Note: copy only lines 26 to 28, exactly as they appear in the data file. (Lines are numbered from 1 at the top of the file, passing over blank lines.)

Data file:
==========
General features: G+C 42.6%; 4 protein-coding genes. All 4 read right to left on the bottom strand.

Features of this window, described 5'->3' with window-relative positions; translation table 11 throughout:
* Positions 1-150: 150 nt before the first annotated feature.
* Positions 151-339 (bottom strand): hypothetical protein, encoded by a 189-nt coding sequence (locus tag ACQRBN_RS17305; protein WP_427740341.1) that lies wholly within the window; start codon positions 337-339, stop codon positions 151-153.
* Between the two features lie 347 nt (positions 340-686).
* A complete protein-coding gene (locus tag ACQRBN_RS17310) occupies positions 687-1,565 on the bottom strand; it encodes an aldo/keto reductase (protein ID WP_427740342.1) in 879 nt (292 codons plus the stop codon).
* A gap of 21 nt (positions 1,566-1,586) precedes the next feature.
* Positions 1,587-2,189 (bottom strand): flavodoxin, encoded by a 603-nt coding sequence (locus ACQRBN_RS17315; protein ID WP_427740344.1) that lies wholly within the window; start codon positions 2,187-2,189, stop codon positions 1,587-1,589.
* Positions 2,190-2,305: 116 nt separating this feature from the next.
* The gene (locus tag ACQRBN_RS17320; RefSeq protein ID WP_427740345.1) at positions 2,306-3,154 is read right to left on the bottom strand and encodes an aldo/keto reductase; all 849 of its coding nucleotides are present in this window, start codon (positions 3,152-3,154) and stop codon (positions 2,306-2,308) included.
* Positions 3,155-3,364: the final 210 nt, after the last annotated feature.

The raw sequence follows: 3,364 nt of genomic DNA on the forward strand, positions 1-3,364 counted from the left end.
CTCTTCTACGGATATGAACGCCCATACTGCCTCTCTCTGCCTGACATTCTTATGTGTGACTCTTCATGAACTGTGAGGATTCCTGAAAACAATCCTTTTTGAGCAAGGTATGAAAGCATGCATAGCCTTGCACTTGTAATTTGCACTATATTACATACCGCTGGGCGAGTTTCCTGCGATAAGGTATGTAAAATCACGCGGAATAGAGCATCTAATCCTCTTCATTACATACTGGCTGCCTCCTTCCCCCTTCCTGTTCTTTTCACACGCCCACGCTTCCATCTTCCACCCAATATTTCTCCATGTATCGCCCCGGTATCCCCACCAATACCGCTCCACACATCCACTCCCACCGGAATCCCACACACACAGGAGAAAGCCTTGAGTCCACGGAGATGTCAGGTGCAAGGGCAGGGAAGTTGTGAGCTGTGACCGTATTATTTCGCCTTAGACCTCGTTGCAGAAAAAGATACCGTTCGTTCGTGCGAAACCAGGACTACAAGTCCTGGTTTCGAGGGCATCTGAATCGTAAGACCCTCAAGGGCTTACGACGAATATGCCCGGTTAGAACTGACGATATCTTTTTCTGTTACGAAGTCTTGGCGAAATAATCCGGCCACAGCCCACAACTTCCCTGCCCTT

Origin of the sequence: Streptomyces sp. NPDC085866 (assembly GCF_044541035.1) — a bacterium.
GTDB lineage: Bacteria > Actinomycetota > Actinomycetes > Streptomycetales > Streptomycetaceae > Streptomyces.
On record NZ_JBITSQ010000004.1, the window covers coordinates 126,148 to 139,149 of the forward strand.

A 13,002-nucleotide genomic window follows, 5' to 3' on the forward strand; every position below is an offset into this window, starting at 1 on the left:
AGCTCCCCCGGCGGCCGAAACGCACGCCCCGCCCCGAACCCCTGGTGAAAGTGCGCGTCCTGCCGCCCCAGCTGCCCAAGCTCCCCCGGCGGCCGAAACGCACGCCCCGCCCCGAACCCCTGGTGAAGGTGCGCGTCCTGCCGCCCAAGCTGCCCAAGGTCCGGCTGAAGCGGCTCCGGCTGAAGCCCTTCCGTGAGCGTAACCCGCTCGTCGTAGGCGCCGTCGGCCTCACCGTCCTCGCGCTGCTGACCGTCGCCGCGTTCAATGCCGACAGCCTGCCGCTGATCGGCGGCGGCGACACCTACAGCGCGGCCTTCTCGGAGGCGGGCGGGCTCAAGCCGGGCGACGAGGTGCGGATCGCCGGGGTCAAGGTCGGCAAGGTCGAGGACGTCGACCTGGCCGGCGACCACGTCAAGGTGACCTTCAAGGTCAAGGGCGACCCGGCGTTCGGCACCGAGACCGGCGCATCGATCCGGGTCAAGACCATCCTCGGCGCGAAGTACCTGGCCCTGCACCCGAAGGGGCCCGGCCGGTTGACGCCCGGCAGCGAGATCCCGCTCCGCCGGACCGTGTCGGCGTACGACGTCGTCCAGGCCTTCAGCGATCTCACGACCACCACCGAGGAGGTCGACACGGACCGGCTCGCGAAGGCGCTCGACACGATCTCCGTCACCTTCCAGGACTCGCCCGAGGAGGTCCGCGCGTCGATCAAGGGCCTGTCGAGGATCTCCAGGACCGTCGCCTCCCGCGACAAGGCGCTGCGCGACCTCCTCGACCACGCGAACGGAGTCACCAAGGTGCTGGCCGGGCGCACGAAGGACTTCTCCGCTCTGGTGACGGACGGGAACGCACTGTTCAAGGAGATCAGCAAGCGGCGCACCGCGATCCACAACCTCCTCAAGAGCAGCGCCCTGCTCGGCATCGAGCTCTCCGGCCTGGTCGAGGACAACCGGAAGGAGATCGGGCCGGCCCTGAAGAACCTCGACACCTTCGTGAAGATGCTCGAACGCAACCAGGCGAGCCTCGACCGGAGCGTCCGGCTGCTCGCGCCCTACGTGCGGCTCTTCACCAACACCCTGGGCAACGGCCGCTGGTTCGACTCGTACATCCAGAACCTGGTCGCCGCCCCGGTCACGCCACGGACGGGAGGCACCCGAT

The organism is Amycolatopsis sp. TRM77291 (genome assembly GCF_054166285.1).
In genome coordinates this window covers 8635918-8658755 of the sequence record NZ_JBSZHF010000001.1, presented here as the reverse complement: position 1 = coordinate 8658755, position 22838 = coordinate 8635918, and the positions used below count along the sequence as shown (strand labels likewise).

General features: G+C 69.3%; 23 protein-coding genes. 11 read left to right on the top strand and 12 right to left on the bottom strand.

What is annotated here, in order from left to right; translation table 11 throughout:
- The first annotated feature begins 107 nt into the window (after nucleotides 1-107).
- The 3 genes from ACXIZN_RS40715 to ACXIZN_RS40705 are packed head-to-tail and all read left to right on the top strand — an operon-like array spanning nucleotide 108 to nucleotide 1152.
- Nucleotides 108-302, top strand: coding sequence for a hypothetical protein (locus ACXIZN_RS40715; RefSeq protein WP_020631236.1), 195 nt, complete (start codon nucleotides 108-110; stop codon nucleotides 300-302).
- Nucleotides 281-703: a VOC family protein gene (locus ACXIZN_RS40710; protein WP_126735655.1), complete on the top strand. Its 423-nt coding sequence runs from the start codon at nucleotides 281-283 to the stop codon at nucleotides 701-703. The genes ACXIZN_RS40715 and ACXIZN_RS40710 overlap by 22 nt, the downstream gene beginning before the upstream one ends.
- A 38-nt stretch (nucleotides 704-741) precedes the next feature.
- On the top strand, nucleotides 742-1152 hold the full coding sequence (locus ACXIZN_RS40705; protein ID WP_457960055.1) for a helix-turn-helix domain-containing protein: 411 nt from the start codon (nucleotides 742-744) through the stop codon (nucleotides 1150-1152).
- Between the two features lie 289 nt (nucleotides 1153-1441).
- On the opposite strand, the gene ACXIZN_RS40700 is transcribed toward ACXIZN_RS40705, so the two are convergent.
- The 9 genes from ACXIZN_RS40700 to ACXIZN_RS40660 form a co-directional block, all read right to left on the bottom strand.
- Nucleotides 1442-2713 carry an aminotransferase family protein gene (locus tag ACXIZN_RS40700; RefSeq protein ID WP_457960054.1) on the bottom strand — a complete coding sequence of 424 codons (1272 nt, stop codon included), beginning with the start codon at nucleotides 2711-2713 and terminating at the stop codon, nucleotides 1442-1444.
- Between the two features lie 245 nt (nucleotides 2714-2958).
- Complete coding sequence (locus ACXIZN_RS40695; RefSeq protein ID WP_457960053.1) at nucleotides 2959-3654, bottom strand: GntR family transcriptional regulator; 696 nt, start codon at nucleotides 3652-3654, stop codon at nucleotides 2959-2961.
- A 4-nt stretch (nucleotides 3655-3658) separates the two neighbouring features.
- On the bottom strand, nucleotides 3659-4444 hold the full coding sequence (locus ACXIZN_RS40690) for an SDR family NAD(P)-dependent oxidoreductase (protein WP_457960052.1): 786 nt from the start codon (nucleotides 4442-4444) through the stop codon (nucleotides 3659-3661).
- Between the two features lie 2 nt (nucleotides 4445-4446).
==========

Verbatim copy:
- Nucleotides 281-703: a VOC family protein gene (locus ACXIZN_RS40710; protein WP_126735655.1), complete on the top strand. Its 423-nt coding sequence runs from the start codon at nucleotides 281-283 to the stop codon at nucleotides 701-703. The genes ACXIZN_RS40715 and ACXIZN_RS40710 overlap by 22 nt, the downstream gene beginning before the upstream one ends.
- A 38-nt stretch (nucleotides 704-741) precedes the next feature.
- On the top strand, nucleotides 742-1152 hold the full coding sequence (locus ACXIZN_RS40705; protein ID WP_457960055.1) for a helix-turn-helix domain-containing protein: 411 nt from the start codon (nucleotides 742-744) through the stop codon (nucleotides 1150-1152).